In this project, we have combined DNA methylation data on thousands of individuals from multiple international cohorts and interrogated epigenetic contributions to circulating tumor necrosis factor alpha (TNFa), a marker of systemic inflammation. We identified and replicated several epigenomic markers of TNFa, linked them to variation in gene expression, and showed that these methylation changes (which were located in interferon pathway genes) were predictive of coronary heart disease later in life. Interestingly, the variants we discovered were not sequence-dependent (in other words, they were not associated with any genetic mutations), highlighting the role of the environment.

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First Diagnostic Blood Test for Coronary Artery Plaque Detection

MedicalResearch.com Interview with:

Szilard Voros, MD, FACC, FSCCT, FAHA CEO of Global Genomics Group

Dr. Voros

Szilard Voros, MD, FACC, FSCCT, FAHA
CEO of Global Genomics Group 

MedicalResearch.com: What is the background for this study? What are the main findings?

Response: Atherosclerotic coronary artery disease (ASCAD) is the leading cause of death and morbidity in the United States and worldwide, despite relatively successful medical therapies such as statins, like Zocor or Lipitor. A significant majority of patients with ASCAD present with sudden cardiac arrest, and the clinical evaluation of those patients who present with chest pain to their physicians is very inefficient. Based on current clinical guidelines, patients who present to their physician with complaints of new onset chest pain or its equivalent, such as exertional dyspnea should be assessed for the probability of the presence of significant ASCAD based on simple clinical predictors. Approximately 60% of such patients have an intermediate probability, and they are typically referred for initial non-invasive evaluation, such as a stress test with cardiac imaging, or for some other type of non-invasive test. Strikingly, no more that 5% of such stress tests performed in the United States are actually positive, and even when patients with positive stress test are taken for invasive coronary angiography, no more than 40% have significant ASCAD.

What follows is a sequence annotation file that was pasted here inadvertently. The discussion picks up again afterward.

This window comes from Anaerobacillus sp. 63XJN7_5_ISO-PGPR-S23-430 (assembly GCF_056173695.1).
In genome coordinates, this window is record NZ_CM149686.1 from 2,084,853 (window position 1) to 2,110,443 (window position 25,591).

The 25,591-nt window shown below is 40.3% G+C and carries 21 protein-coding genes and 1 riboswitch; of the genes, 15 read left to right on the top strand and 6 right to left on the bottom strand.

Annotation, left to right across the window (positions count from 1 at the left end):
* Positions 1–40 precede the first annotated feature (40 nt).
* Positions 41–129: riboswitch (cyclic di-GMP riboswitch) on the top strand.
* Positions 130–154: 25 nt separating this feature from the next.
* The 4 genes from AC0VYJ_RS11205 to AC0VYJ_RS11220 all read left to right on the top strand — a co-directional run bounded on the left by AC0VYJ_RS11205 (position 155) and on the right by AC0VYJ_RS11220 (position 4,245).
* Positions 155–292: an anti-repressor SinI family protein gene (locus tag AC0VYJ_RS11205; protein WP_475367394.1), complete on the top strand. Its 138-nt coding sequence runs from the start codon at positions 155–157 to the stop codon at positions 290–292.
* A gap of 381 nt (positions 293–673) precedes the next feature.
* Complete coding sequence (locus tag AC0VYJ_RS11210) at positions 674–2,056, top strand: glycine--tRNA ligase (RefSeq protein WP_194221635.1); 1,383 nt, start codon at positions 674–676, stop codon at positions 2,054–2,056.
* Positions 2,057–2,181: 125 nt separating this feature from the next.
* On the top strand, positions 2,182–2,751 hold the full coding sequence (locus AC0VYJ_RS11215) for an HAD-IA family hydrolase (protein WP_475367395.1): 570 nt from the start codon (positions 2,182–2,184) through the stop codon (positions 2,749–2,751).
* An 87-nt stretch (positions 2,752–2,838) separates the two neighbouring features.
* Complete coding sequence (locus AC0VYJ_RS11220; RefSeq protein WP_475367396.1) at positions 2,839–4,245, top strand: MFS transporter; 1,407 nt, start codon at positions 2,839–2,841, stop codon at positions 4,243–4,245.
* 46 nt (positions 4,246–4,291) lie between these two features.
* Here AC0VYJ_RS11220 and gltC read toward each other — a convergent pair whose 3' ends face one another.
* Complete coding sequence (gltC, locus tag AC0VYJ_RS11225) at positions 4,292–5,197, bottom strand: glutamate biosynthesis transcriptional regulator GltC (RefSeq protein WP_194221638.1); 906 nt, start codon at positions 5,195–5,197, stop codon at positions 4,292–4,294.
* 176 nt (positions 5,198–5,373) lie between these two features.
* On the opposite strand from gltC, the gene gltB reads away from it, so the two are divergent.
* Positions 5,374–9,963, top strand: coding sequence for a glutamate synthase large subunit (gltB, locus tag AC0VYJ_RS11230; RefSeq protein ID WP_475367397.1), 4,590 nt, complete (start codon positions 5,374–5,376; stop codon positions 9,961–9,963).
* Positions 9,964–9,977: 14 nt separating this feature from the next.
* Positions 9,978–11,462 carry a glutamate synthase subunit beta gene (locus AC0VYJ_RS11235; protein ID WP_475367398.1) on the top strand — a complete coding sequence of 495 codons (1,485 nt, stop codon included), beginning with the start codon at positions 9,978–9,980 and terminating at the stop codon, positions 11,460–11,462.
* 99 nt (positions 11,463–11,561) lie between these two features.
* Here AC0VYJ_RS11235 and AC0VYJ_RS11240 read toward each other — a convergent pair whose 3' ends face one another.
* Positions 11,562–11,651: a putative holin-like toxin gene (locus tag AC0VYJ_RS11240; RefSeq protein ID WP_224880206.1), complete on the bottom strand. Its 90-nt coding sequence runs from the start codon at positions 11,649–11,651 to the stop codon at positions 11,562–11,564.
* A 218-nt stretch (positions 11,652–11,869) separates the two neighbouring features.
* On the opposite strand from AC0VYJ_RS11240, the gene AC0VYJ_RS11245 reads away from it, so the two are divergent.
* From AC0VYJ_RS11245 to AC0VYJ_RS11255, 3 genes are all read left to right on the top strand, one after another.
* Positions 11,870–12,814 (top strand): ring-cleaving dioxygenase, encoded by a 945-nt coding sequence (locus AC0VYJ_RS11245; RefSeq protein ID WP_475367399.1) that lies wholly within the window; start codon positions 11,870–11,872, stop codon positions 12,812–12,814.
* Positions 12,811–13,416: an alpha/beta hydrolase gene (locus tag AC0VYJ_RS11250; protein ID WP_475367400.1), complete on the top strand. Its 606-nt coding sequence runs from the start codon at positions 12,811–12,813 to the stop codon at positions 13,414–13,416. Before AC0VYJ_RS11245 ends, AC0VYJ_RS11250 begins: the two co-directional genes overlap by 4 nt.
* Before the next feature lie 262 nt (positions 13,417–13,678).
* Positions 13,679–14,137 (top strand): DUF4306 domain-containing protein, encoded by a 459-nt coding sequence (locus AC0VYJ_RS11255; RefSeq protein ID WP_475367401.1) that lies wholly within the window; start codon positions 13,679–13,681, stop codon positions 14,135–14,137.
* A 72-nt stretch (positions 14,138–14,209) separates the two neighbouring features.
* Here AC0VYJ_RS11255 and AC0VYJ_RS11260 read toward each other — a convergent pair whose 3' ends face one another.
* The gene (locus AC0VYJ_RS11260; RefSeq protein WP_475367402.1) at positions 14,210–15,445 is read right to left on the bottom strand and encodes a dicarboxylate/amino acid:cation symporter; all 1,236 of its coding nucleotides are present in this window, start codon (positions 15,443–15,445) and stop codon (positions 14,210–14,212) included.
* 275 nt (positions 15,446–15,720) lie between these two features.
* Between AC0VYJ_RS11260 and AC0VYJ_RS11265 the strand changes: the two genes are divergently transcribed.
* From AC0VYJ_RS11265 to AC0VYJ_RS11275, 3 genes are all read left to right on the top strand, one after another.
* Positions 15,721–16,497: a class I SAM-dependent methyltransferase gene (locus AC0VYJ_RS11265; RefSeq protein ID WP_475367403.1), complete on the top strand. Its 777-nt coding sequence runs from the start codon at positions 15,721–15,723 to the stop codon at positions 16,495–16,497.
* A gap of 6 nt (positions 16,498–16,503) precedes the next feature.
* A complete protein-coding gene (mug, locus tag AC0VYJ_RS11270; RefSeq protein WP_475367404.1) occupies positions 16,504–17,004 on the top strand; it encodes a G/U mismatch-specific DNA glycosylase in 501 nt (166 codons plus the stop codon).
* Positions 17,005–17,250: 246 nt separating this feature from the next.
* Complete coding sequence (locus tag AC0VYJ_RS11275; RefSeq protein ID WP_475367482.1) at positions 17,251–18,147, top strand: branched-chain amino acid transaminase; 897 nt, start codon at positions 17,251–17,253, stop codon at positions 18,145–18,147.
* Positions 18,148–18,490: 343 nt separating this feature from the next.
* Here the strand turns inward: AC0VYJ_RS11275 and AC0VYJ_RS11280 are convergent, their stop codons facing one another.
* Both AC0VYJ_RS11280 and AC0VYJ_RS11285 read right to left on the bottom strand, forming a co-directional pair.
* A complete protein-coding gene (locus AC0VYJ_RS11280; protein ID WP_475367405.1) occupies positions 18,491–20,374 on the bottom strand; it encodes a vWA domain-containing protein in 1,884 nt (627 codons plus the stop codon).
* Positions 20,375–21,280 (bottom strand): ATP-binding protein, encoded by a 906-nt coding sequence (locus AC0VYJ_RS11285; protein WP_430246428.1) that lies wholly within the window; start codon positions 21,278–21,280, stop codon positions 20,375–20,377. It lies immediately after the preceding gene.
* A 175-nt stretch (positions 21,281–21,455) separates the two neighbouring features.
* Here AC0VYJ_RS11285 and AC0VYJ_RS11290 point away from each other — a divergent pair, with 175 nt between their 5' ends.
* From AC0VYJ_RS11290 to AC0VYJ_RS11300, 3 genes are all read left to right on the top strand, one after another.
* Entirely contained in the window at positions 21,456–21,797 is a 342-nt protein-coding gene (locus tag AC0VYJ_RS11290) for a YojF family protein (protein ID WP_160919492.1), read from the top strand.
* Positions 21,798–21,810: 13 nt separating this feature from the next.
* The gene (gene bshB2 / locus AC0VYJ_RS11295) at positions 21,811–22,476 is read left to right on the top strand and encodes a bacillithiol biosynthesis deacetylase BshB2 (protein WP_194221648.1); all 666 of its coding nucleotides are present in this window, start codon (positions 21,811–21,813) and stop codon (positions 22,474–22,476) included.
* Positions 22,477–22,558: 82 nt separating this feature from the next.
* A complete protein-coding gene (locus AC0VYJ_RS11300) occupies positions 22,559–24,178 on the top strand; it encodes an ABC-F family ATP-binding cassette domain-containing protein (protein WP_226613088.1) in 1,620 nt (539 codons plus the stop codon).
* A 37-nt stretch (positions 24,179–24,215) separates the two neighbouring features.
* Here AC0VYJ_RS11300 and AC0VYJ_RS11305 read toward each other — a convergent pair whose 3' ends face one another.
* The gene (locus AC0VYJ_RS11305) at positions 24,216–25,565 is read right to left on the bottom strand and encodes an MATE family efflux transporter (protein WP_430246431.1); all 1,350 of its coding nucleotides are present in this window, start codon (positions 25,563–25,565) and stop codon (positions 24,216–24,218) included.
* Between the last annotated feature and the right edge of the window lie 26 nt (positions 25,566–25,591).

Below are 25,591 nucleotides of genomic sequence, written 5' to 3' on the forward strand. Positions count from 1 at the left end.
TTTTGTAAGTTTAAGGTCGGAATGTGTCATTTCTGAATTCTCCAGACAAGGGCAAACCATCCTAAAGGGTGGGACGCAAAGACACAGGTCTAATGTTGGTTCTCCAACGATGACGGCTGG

A blood test that could serve as first step, as a “gatekeeper”, to non-invasive evaluation, would be highly desirable. Global Genomics Group, or G3, has performed one of the largest, unbiased, mass-spectrometry-based discovery studies in over 1,000 patients who underwent detailed cardiac CT to assess the presence or absence of ASCAD, by measuring over 1,000 metabolites from the blood. Using sophisticated bioinformatics tools, the researchers identified 8 important metabolites that were significantly abnormal in patients with ASCAD, and generated a biomarker signature for the detection of ASCAD based on those analytes, called “knowPLAQUETM”. The biomarker signature was generated in approximately 800 subjects, and was validated in an independent set of approximately 400 subjects, showing an area under the curve (“AUC”) of 0.82 for the diagnosis of Atherosclerotic coronary artery disease. This biomarker signature can be adapted relatively easily on commercial mass spectrometry platforms, and the researchers anticipate that this signature may be available for physicians to use by 2018. In addition to its diagnostic power, this biomarker signature also has uncovered important biological insights for the development of ASCAD, which can be leveraged for therapeutic purposes.

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Southern Diet May Raise Risk of Coronary Artery Disease

James M. Shikany, DrPH Professor of Medicine Division of Preventive Medicine University of Alabama at Birmingham Birmingham, AL